Tuesday, 05 March, 2024
|
In Stepanakert:   +6 °C

Venezuela vows 'forceful' response if oil drilling begins in disputed zone Read more at: https://energy.economictimes.indiatimes.com/news/oil-and-gas/venezuela-vows-forceful-response-if-oil-drilling-begins-in-disputed-zone/107545626

Venezuela vows 'forceful' response if oil drilling begins in disputed zone Read more at: https://energy.economictimes.indiatimes.com/news/oil-and-gas/venezuela-vows-forceful-response-if-oil-drilling-begins-in-disputed-zone/107545626
2475
Friday, 09 February, 2024, 21:00

Venezuela has vowed a "forceful response" if oil drilling begins in the disputed waters controlled by neighboring Guyana, as announced by US oil company ExxonMobil this week.

Venezuelan Defense Minister Vladimir Padrino wrote on X that while ExxonMobil may have the protection of the United States and Guyana, "in the maritime space that rightfully belongs to Venezuela, they will receive a proportional, forceful response that adheres to the law."

The disputed region has been controlled by Guyana, but Venezuela also claims sovereignty over it which comprises some two-thirds of Guyanese territory.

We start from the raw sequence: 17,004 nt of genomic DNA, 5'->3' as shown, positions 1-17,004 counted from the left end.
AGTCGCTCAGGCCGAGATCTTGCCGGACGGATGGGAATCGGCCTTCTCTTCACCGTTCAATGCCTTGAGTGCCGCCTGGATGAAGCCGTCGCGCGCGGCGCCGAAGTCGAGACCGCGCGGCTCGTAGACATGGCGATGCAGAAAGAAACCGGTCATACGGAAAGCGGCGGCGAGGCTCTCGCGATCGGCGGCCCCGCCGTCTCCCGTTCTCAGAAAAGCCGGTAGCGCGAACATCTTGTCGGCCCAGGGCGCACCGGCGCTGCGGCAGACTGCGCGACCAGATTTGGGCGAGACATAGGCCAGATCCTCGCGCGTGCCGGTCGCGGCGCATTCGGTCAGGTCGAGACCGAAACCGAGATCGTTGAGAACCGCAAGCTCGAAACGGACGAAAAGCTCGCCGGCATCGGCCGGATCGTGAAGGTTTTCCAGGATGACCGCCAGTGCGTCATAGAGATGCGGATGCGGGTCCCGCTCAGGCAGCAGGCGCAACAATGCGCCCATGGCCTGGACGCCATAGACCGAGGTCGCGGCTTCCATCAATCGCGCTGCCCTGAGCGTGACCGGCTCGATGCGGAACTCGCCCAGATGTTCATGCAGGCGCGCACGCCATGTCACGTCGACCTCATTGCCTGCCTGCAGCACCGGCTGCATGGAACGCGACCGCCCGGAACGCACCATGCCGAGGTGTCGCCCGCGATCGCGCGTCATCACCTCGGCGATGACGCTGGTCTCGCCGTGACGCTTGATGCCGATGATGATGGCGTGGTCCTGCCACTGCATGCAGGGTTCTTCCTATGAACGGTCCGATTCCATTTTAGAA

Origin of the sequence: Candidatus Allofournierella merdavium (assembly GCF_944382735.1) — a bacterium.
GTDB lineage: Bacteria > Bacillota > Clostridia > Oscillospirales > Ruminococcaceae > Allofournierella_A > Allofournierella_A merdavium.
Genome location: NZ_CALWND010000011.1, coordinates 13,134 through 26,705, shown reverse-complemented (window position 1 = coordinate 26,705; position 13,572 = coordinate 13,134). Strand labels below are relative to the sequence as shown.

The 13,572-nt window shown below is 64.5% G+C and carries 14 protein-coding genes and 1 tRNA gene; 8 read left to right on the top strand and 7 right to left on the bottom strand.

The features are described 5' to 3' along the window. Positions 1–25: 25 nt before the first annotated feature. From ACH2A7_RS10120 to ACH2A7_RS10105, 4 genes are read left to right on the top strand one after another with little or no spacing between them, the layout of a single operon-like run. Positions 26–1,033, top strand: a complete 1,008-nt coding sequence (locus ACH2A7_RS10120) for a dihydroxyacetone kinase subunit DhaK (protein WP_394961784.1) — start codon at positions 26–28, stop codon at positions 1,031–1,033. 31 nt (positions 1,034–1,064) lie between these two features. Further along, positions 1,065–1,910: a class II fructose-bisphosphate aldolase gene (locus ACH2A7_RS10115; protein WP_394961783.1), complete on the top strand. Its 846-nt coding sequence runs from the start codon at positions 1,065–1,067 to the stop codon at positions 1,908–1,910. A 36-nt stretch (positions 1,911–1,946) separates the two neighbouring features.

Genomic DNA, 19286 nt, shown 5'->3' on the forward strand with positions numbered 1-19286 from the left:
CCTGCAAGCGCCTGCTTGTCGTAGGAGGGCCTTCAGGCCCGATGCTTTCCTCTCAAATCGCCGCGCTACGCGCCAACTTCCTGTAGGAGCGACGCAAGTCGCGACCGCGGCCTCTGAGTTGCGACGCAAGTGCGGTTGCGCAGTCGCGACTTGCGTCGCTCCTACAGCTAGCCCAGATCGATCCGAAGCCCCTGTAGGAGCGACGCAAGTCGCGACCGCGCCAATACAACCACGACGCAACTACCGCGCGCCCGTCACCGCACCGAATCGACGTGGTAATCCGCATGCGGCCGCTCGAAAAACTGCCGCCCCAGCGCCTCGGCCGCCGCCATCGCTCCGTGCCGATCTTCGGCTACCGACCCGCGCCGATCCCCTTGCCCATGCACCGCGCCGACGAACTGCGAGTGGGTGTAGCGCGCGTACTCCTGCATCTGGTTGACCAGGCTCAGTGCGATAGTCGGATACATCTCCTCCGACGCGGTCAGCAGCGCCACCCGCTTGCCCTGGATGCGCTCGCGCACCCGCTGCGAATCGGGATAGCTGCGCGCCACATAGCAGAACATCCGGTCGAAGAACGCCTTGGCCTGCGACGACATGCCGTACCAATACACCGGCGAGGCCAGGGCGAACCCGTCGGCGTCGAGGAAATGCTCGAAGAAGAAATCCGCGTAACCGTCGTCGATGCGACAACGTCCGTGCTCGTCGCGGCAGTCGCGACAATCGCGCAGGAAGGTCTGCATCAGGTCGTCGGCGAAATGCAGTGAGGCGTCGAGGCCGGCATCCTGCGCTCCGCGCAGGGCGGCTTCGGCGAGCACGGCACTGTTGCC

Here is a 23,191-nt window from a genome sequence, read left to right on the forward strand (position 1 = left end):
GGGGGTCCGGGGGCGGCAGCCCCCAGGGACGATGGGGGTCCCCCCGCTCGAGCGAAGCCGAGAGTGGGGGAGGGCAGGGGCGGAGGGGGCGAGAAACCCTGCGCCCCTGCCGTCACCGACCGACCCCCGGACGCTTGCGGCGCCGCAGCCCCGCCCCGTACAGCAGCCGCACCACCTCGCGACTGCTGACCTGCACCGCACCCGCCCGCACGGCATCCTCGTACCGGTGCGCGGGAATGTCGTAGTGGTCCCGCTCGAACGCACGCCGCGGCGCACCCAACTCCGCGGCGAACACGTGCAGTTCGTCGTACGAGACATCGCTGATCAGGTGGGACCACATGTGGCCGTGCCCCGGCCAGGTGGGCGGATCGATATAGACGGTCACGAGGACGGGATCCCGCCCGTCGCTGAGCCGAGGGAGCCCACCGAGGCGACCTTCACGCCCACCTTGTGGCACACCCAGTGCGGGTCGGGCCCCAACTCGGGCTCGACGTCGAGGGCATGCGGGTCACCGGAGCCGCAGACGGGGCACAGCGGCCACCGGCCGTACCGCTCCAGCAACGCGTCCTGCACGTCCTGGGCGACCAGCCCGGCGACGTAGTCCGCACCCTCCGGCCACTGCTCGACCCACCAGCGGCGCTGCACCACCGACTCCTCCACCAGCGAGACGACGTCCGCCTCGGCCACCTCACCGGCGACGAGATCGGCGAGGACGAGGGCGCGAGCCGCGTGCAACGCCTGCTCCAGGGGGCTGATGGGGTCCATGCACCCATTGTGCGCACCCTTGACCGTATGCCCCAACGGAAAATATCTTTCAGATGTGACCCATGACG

On Wednesday, Venezuela's Vice President Delcy Rodriguez accused ExxonMobil of seeking "to protect its illicit operations in a sea which is pending delimitation, under the war-mongering mantle of the United States in complicity with Guyana."

The 160,000 square km territory around the Esequibo River has found significance in recent years, after the discovery of offshore oil and gas by ExxonMobil. The maritime border between the two countries is also in dispute.

ExxonMobil announced Tuesday that it plans to drill two exploratory wells this year off the coast of Essequibo.

In December, Venezuelan President Nicolas Maduro called a referendum in Venezuela where voters overwhelmingly supported their country's claim to the oil-rich Essequibo region.

Caracas claims the Essequibo River to the region's east forms a natural border recognized as far back as 1777.

Tensions inflamed in the South American region when Britain sent a warship to the area, prompting Maduro to mobilize 5,600 troops in military exercises near the border.

However relative calm prevailed after a meeting between the countries' foreign ministers in Brazil in January, following earlier face-to-face talks between Maduro and Guyana President Irfaan Ali, who agreed not to resort to force.

The border dispute is currently before the International Criminal Court (ICJ) in The Hague.